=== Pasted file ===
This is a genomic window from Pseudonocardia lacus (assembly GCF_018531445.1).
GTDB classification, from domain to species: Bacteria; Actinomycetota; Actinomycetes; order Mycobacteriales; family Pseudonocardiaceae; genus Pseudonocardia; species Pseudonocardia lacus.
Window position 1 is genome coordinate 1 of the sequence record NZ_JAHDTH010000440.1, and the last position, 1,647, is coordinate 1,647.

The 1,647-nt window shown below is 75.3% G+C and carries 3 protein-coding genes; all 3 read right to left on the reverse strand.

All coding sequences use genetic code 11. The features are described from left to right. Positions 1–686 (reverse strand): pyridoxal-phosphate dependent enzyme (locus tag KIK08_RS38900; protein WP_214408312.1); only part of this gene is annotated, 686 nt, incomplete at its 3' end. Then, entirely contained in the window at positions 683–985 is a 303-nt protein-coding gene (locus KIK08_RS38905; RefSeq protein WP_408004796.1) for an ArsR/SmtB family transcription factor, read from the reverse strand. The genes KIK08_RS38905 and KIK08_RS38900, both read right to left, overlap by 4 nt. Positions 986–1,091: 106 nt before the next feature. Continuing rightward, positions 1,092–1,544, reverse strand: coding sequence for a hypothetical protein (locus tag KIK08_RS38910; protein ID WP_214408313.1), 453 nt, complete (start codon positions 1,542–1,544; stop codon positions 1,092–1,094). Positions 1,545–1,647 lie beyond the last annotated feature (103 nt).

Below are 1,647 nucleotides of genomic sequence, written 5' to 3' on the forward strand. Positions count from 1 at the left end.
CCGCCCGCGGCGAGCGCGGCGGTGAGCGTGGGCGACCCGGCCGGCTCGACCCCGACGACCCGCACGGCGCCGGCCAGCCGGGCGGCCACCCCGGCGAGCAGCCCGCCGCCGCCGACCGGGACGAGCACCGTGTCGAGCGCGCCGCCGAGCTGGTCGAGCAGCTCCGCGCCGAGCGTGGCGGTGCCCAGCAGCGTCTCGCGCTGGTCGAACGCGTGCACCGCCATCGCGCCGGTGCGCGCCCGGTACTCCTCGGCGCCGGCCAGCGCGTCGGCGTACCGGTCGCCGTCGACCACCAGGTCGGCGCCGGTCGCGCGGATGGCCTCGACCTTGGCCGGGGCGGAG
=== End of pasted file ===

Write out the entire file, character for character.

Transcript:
This is a genomic window from Pseudonocardia lacus (assembly GCF_018531445.1).
GTDB classification, from domain to species: Bacteria; Actinomycetota; Actinomycetes; order Mycobacteriales; family Pseudonocardiaceae; genus Pseudonocardia; species Pseudonocardia lacus.
Window position 1 is genome coordinate 1 of the sequence record NZ_JAHDTH010000440.1, and the last position, 1,647, is coordinate 1,647.

The 1,647-nt window shown below is 75.3% G+C and carries 3 protein-coding genes; all 3 read right to left on the reverse strand.

All coding sequences use genetic code 11. The features are described from left to right. Positions 1–686 (reverse strand): pyridoxal-phosphate dependent enzyme (locus tag KIK08_RS38900; protein WP_214408312.1); only part of this gene is annotated, 686 nt, incomplete at its 3' end. Then, entirely contained in the window at positions 683–985 is a 303-nt protein-coding gene (locus KIK08_RS38905; RefSeq protein WP_408004796.1) for an ArsR/SmtB family transcription factor, read from the reverse strand. The genes KIK08_RS38905 and KIK08_RS38900, both read right to left, overlap by 4 nt. Positions 986–1,091: 106 nt before the next feature. Continuing rightward, positions 1,092–1,544, reverse strand: coding sequence for a hypothetical protein (locus tag KIK08_RS38910; protein ID WP_214408313.1), 453 nt, complete (start codon positions 1,542–1,544; stop codon positions 1,092–1,094). Positions 1,545–1,647 lie beyond the last annotated feature (103 nt).

Below are 1,647 nucleotides of genomic sequence, written 5' to 3' on the forward strand. Positions count from 1 at the left end.
CCGCCCGCGGCGAGCGCGGCGGTGAGCGTGGGCGACCCGGCCGGCTCGACCCCGACGACCCGCACGGCGCCGGCCAGCCGGGCGGCCACCCCGGCGAGCAGCCCGCCGCCGCCGACCGGGACGAGCACCGTGTCGAGCGCGCCGCCGAGCTGGTCGAGCAGCTCCGCGCCGAGCGTGGCGGTGCCCAGCAGCGTCTCGCGCTGGTCGAACGCGTGCACCGCCATCGCGCCGGTGCGCGCCCGGTACTCCTCGGCGCCGGCCAGCGCGTCGGCGTACCGGTCGCCGTCGACCACCAGGTCGGCGCCGGTCGCGCGGATGGCCTCGACCTTGGCCGGGGCGGAG